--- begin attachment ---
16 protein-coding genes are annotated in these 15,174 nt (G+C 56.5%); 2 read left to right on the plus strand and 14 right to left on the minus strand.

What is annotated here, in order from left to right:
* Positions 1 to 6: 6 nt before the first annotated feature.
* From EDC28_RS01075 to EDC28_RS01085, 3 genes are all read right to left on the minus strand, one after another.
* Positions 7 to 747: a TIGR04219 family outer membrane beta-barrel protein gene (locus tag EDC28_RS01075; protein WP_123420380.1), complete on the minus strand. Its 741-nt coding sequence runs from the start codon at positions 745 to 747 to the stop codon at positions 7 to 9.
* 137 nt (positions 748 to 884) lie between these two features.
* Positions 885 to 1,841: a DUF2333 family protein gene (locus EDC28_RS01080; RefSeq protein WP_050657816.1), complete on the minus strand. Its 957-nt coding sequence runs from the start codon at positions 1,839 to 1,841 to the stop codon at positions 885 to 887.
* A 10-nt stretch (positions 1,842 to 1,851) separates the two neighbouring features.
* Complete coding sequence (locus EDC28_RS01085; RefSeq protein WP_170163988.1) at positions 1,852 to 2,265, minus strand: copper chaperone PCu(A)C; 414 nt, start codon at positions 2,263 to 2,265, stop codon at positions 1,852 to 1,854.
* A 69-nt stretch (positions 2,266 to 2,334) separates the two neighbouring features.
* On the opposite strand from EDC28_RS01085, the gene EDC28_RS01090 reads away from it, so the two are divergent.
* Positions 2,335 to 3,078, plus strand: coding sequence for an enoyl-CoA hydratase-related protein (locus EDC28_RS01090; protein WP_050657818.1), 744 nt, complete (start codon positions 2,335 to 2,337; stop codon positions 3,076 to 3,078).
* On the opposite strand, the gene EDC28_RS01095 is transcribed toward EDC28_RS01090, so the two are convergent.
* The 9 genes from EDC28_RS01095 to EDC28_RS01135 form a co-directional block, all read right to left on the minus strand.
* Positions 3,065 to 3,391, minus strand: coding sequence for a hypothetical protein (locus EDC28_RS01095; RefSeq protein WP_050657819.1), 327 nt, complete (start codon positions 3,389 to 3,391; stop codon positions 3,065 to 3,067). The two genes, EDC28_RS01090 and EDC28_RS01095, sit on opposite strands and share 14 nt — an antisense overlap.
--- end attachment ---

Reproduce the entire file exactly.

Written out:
16 protein-coding genes are annotated in these 15,174 nt (G+C 56.5%); 2 read left to right on the plus strand and 14 right to left on the minus strand.

What is annotated here, in order from left to right:
* Positions 1 to 6: 6 nt before the first annotated feature.
* From EDC28_RS01075 to EDC28_RS01085, 3 genes are all read right to left on the minus strand, one after another.
* Positions 7 to 747: a TIGR04219 family outer membrane beta-barrel protein gene (locus tag EDC28_RS01075; protein WP_123420380.1), complete on the minus strand. Its 741-nt coding sequence runs from the start codon at positions 745 to 747 to the stop codon at positions 7 to 9.
* 137 nt (positions 748 to 884) lie between these two features.
* Positions 885 to 1,841: a DUF2333 family protein gene (locus EDC28_RS01080; RefSeq protein WP_050657816.1), complete on the minus strand. Its 957-nt coding sequence runs from the start codon at positions 1,839 to 1,841 to the stop codon at positions 885 to 887.
* A 10-nt stretch (positions 1,842 to 1,851) separates the two neighbouring features.
* Complete coding sequence (locus EDC28_RS01085; RefSeq protein WP_170163988.1) at positions 1,852 to 2,265, minus strand: copper chaperone PCu(A)C; 414 nt, start codon at positions 2,263 to 2,265, stop codon at positions 1,852 to 1,854.
* A 69-nt stretch (positions 2,266 to 2,334) separates the two neighbouring features.
* On the opposite strand from EDC28_RS01085, the gene EDC28_RS01090 reads away from it, so the two are divergent.
* Positions 2,335 to 3,078, plus strand: coding sequence for an enoyl-CoA hydratase-related protein (locus EDC28_RS01090; protein WP_050657818.1), 744 nt, complete (start codon positions 2,335 to 2,337; stop codon positions 3,076 to 3,078).
* On the opposite strand, the gene EDC28_RS01095 is transcribed toward EDC28_RS01090, so the two are convergent.
* The 9 genes from EDC28_RS01095 to EDC28_RS01135 form a co-directional block, all read right to left on the minus strand.
* Positions 3,065 to 3,391, minus strand: coding sequence for a hypothetical protein (locus EDC28_RS01095; RefSeq protein WP_050657819.1), 327 nt, complete (start codon positions 3,389 to 3,391; stop codon positions 3,065 to 3,067). The two genes, EDC28_RS01090 and EDC28_RS01095, sit on opposite strands and share 14 nt — an antisense overlap.